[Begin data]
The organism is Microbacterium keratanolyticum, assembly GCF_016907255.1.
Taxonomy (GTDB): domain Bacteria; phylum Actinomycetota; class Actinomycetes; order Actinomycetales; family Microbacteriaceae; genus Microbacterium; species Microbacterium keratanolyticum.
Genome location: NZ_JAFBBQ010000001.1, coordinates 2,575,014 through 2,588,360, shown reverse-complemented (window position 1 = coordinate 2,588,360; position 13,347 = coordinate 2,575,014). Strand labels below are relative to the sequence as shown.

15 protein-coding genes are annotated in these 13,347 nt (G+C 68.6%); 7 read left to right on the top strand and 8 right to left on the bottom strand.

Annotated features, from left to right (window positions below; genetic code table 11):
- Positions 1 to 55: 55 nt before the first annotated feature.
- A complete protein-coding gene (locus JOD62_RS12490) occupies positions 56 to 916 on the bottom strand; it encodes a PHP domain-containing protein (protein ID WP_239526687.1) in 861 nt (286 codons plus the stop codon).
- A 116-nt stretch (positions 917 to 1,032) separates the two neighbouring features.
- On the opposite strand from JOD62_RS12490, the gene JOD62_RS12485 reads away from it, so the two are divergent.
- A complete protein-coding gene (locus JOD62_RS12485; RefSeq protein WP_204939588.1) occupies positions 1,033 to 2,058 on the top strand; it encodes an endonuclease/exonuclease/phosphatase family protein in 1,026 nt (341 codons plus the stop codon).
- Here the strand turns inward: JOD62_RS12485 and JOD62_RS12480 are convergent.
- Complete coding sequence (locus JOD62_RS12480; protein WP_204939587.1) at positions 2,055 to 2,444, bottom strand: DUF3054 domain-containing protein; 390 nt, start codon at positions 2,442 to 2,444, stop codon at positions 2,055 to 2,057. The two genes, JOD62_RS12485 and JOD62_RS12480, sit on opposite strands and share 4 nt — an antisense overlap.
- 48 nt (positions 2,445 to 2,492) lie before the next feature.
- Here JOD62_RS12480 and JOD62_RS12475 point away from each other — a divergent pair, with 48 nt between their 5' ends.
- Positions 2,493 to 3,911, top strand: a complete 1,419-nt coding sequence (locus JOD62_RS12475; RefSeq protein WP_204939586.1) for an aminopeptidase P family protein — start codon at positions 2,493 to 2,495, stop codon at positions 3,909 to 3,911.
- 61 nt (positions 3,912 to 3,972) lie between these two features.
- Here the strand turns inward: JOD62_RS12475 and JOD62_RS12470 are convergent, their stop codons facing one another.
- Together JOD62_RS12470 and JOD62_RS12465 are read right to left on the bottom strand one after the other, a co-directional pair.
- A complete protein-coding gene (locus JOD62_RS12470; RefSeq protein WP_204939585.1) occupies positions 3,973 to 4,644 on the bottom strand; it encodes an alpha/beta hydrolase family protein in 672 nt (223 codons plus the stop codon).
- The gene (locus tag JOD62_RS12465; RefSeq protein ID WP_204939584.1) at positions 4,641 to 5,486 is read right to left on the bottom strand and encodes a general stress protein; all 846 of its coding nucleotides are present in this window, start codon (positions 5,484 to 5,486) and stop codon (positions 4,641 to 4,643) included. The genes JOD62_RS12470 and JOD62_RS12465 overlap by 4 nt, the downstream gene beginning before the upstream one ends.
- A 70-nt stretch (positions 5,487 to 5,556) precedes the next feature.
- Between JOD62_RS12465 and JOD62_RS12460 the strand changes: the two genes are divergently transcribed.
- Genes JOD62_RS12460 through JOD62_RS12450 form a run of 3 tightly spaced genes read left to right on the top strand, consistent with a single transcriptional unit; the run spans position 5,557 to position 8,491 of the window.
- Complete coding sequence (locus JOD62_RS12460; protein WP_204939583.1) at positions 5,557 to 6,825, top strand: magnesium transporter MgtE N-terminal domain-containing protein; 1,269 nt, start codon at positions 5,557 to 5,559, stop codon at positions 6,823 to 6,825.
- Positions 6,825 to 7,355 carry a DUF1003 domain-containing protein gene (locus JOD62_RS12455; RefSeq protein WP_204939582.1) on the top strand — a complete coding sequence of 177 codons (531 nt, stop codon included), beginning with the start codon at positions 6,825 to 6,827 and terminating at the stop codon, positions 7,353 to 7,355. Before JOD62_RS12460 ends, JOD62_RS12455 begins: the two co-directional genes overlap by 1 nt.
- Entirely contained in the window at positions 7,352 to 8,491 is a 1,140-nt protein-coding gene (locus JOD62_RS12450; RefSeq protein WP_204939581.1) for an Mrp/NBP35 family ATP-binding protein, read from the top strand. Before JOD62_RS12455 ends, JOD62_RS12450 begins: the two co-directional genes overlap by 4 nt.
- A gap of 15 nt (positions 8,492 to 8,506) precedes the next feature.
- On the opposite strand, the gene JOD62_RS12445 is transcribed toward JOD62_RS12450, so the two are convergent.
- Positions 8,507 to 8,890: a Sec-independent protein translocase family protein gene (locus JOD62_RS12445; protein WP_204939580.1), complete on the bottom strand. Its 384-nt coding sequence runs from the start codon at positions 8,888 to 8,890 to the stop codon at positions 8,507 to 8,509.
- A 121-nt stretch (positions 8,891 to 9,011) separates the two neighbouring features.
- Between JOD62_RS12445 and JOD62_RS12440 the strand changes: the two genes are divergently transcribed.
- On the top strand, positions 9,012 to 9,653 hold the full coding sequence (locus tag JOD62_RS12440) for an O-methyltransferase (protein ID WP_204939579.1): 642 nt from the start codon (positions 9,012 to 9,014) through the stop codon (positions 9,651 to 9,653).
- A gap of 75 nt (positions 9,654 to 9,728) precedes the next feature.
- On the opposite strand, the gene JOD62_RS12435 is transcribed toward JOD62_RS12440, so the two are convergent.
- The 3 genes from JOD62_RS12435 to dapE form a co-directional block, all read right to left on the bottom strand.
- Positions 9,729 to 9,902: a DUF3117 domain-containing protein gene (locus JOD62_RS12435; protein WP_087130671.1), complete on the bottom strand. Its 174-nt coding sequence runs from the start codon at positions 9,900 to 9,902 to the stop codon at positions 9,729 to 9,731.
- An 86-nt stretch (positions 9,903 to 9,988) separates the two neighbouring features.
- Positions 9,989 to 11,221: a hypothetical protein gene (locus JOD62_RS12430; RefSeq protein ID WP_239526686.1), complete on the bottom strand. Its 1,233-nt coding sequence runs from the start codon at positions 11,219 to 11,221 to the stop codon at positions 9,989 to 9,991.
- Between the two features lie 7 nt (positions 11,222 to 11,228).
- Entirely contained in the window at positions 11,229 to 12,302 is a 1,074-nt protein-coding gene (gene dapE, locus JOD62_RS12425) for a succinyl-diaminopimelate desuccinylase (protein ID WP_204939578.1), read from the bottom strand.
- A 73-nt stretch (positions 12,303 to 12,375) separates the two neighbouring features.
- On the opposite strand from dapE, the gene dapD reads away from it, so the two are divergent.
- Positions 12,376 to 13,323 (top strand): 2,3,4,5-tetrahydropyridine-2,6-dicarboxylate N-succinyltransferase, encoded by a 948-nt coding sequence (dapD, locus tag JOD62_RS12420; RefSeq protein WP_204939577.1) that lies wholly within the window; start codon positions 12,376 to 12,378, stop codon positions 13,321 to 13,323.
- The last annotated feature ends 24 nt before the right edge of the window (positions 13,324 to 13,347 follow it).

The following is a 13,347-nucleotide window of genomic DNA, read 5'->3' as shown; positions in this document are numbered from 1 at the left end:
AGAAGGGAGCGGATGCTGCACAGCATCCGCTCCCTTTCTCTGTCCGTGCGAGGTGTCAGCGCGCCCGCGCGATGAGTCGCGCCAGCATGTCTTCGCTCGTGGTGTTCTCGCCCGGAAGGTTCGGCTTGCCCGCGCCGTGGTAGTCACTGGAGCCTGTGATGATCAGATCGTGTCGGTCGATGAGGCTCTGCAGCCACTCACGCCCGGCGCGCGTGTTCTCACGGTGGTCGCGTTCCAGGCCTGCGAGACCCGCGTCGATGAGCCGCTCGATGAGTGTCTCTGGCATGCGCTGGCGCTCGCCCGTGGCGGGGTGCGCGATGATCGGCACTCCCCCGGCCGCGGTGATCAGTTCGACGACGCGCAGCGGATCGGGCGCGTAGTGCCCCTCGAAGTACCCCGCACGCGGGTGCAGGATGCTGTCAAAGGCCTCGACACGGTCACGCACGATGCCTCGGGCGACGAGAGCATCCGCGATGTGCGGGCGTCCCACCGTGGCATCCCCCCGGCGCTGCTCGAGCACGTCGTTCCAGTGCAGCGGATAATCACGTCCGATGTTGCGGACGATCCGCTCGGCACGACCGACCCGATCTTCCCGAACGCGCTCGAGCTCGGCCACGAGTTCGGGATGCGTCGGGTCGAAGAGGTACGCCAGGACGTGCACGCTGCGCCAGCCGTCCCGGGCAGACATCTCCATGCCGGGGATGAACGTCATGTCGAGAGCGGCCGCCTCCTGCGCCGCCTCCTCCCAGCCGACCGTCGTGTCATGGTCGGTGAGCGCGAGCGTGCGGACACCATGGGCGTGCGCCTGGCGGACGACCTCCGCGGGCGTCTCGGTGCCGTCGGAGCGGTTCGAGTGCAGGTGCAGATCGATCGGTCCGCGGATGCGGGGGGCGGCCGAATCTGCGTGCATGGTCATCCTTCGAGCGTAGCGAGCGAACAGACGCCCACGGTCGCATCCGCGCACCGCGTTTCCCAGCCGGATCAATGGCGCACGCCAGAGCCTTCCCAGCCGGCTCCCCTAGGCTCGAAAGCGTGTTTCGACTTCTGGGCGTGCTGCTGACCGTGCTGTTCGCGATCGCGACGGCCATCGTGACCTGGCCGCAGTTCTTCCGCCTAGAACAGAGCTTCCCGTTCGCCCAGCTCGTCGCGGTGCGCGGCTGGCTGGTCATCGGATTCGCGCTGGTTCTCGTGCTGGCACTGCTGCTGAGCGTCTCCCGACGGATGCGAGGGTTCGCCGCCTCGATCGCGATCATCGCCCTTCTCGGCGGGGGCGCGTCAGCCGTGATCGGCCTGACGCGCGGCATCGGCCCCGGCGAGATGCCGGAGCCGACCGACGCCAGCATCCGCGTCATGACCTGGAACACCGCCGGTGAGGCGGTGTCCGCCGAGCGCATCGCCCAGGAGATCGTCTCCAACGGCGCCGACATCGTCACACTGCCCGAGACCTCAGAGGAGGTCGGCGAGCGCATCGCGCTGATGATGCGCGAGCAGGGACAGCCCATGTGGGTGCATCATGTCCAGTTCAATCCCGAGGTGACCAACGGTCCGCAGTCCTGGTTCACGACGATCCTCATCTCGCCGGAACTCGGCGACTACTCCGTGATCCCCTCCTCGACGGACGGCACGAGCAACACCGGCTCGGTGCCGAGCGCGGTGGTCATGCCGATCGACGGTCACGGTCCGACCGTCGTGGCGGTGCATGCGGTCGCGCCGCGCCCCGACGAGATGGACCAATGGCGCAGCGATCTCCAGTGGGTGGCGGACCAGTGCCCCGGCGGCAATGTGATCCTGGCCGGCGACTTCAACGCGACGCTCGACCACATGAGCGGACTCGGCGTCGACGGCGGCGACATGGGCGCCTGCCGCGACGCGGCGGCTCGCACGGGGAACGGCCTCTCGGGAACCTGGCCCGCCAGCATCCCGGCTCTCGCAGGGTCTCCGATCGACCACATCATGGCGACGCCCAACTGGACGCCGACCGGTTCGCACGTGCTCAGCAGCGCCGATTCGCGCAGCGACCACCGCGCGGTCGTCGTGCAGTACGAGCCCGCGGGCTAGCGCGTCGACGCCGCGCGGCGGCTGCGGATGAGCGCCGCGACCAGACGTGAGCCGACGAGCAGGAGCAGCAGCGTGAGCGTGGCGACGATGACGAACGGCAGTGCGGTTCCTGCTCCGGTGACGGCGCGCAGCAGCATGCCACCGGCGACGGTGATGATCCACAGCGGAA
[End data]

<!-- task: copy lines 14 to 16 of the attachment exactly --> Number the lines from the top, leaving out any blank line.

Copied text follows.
- Here JOD62_RS12480 and JOD62_RS12475 point away from each other — a divergent pair, with 48 nt between their 5' ends.
- Positions 2,493 to 3,911, top strand: a complete 1,419-nt coding sequence (locus JOD62_RS12475; RefSeq protein WP_204939586.1) for an aminopeptidase P family protein — start codon at positions 2,493 to 2,495, stop codon at positions 3,909 to 3,911.
- 61 nt (positions 3,912 to 3,972) lie between these two features.